Figure 4. Collecting Chironomidae pupal exuviae.
One efficient form of sampling midges involves collection of the pupal skins or exuviae (Fig. 4).12 Collections of midge pupal exuviae follow methods described by Ferrington et al. (1991). Midge pupal exuviae samples will be collected along 500-meter reaches of the left and right banks at each sample area. Samples are collected from both banks to account for hourly to daily changes in wind and tidal pattern, which may affect the down water drift of midge pupal exuviae. Over the course of this project, 216 samples will be collected, processed, and used for data analysis (9 estuaries x 6 samples/estuary x 4 sample events). I will bring midge samples from Costa Rica to the University of Minnesota, where I will process and identify specimens to species using primary literature (Fig. 5).
Figure 5. Picking and sorting Chironomidae samples in lab.
Midge adults will be collected for species description and as a supplement to the ecological pupal exuviae data. I plan on applying for a 2014-15 Fulbright fellowship to describe new species with DNA sequencing techniques at the Norwegian University of Science and Technology. Adults will be collected on a regular basis near the estuaries. Standard light trap collections methods will be used to collect adults.2 The light trap will be set up at dusk and adults will be collected by hand from the light trap for several hours and then placed into vials with 95% ethanol. Genetic and morphological methods will be used to identify unknown species.
Figure 6. Collecting physiochemical data from estuary.
Water chemistry measurements will be taken at the deepest point of all three-sample areas in each estuary and will include the following readings: water temperature, dissolved oxygen, conductivity, salinity, total dissolved solids, and clarity. The YSI Pro2030 field dissolved oxygen/conductivity handheld meter will be used. The meter will be vertically stratified in the water column and measure water chemistry every 1-meter until the bottom of the estuary. These readings will allow me to create a hydrographic profile of depth versus water chemistry reading at 1-meter intervals. To measure water clarity, a secchi disk is lowered into the water and the depth at which it vanishes from sight will be used to quantify water clarity (Fig. 6).13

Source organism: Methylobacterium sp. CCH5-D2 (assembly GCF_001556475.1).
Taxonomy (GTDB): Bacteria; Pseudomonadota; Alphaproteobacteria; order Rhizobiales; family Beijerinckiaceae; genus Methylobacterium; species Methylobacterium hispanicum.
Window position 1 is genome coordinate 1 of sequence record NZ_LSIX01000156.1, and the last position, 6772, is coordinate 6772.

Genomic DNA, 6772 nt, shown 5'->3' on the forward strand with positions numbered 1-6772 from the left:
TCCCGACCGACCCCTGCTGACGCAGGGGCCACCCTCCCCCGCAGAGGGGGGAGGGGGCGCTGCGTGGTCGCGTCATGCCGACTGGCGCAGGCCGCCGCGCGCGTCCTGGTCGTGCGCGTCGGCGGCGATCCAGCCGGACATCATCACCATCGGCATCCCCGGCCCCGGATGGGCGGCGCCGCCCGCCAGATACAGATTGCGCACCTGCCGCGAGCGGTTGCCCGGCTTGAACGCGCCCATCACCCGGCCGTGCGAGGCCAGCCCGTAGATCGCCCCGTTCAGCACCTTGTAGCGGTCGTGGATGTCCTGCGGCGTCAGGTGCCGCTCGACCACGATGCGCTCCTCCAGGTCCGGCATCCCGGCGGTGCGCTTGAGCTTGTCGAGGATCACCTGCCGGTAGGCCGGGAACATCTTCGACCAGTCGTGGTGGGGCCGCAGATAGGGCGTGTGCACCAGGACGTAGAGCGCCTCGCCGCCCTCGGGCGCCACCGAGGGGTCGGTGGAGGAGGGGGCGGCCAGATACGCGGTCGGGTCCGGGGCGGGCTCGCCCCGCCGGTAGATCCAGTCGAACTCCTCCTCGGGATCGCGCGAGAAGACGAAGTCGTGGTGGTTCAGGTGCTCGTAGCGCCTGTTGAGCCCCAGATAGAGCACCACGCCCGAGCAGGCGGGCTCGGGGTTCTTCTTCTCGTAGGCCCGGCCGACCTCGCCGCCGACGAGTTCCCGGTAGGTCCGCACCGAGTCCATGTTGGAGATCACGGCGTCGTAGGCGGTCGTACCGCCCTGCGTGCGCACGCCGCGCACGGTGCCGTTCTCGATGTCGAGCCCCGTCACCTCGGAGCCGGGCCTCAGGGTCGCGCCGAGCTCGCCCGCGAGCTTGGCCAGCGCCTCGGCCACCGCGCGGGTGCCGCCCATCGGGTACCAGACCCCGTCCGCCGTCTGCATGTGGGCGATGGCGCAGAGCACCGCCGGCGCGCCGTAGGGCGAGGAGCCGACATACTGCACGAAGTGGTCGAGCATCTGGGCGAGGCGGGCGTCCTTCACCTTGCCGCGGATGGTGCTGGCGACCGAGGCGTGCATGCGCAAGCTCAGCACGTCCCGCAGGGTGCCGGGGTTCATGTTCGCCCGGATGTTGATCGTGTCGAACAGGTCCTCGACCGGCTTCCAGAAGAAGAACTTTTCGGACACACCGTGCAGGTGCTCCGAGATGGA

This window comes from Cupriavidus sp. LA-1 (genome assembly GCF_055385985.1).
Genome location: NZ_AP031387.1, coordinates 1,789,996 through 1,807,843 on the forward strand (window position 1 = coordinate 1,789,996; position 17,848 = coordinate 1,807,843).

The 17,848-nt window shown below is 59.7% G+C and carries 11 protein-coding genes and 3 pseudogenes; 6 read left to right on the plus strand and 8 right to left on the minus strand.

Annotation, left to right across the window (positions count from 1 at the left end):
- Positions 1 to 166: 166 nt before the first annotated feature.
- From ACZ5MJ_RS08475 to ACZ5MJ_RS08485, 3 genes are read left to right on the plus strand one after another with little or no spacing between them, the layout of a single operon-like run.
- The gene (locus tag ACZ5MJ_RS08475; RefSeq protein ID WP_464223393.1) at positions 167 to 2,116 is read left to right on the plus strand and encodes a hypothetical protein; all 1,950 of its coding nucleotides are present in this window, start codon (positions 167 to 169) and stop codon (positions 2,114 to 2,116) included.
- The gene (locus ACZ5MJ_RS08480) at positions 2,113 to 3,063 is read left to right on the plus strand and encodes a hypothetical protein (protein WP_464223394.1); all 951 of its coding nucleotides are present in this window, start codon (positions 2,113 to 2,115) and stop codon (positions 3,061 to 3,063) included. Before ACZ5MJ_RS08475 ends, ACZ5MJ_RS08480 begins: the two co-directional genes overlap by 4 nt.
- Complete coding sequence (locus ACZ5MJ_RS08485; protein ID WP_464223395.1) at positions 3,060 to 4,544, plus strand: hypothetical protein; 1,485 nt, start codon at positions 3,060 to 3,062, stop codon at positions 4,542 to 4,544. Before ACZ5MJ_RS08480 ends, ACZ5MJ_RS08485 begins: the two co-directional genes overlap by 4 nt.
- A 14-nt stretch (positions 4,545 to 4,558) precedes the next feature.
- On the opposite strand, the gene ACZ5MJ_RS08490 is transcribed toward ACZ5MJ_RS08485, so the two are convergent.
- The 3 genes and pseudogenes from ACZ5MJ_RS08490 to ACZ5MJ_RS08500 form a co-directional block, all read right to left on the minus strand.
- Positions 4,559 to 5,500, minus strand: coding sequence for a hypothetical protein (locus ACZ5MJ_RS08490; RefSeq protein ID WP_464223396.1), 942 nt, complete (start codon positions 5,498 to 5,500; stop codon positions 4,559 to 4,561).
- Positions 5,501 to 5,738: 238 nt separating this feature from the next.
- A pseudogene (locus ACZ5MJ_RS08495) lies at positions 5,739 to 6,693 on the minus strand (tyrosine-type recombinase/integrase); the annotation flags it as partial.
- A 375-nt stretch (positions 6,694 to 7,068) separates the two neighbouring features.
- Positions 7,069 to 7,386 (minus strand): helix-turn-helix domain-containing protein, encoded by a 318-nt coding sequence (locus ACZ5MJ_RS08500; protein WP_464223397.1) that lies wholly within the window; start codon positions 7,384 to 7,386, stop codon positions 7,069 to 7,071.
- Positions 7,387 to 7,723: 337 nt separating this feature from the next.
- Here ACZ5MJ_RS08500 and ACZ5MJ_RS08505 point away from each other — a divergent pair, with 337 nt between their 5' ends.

Estuary habitat parameters will be qualified at all three-sample areas in each estuary. To assess the habitat, standardized qualitative measurements on physiochemical, geological, biological, etc. conditions, such as water velocity and aquatic vegetation, of the estuary and surrounding terrestrial areas. Then, I will use appropriate statistical methods to analyze relationship between midge diversity, water quality, and estuarine habitat.
To complete my second and third objectives, I will work with faculty member, Dr. Joe Knight, from the Remote Sensing and Geospatial Analysis Lab. We plan to use imagery analysis methods to create and interpret watershed land use/land cover maps. More specifically, we plan to use state of the art techniques based on Object-Based Image Analysis (OBIA) and the Random Forest classification algorithm to identify the LULC classes of interest in the study area and track changes over time.
Broader Significance: I think that the combination of using measurements of midge diversity, water chemistry, and estuary habitat, and land use/land cover maps will allow me to successfully conclude the cumulative effects of urbanization and agriculture on estuaries. My dissertation research will determine connections between estuary health data and watershed land cover/land use data to make conservation and management recommendations for Costa Rican estuaries. This cross-disciplinary research will make a significant global contribution by developing an estuary-monitoring model in Costa Rica that will be beneficial for policy-making at both the regional and international scale.
References cited (.pdf)